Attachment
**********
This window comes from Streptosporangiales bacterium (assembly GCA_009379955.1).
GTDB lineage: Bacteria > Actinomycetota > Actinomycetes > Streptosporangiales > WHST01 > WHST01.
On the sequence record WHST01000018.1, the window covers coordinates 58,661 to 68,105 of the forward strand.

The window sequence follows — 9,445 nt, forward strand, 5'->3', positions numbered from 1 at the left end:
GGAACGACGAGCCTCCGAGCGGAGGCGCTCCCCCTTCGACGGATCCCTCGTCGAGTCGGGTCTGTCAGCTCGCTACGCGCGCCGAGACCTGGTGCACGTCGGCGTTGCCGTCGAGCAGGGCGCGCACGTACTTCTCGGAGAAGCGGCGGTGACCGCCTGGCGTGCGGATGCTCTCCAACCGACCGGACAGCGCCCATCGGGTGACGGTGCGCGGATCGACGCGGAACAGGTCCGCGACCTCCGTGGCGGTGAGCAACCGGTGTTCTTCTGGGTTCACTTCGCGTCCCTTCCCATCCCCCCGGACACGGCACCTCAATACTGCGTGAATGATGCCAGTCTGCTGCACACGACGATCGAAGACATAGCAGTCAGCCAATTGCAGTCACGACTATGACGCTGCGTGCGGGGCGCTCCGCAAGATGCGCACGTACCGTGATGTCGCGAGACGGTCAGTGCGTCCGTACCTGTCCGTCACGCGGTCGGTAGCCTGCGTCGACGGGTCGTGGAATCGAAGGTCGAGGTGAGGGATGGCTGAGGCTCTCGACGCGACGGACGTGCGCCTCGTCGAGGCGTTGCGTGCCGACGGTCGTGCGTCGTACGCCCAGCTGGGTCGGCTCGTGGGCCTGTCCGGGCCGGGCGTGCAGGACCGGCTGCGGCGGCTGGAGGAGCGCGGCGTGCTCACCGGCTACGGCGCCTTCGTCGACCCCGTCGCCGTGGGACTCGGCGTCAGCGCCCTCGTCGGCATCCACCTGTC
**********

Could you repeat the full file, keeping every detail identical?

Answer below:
This window comes from Streptosporangiales bacterium (assembly GCA_009379955.1).
GTDB lineage: Bacteria > Actinomycetota > Actinomycetes > Streptosporangiales > WHST01 > WHST01.
On the sequence record WHST01000018.1, the window covers coordinates 58,661 to 68,105 of the forward strand.

The window sequence follows — 9,445 nt, forward strand, 5'->3', positions numbered from 1 at the left end:
GGAACGACGAGCCTCCGAGCGGAGGCGCTCCCCCTTCGACGGATCCCTCGTCGAGTCGGGTCTGTCAGCTCGCTACGCGCGCCGAGACCTGGTGCACGTCGGCGTTGCCGTCGAGCAGGGCGCGCACGTACTTCTCGGAGAAGCGGCGGTGACCGCCTGGCGTGCGGATGCTCTCCAACCGACCGGACAGCGCCCATCGGGTGACGGTGCGCGGATCGACGCGGAACAGGTCCGCGACCTCCGTGGCGGTGAGCAACCGGTGTTCTTCTGGGTTCACTTCGCGTCCCTTCCCATCCCCCCGGACACGGCACCTCAATACTGCGTGAATGATGCCAGTCTGCTGCACACGACGATCGAAGACATAGCAGTCAGCCAATTGCAGTCACGACTATGACGCTGCGTGCGGGGCGCTCCGCAAGATGCGCACGTACCGTGATGTCGCGAGACGGTCAGTGCGTCCGTACCTGTCCGTCACGCGGTCGGTAGCCTGCGTCGACGGGTCGTGGAATCGAAGGTCGAGGTGAGGGATGGCTGAGGCTCTCGACGCGACGGACGTGCGCCTCGTCGAGGCGTTGCGTGCCGACGGTCGTGCGTCGTACGCCCAGCTGGGTCGGCTCGTGGGCCTGTCCGGGCCGGGCGTGCAGGACCGGCTGCGGCGGCTGGAGGAGCGCGGCGTGCTCACCGGCTACGGCGCCTTCGTCGACCCCGTCGCCGTGGGACTCGGCGTCAGCGCCCTCGTCGGCATCCACCTGTC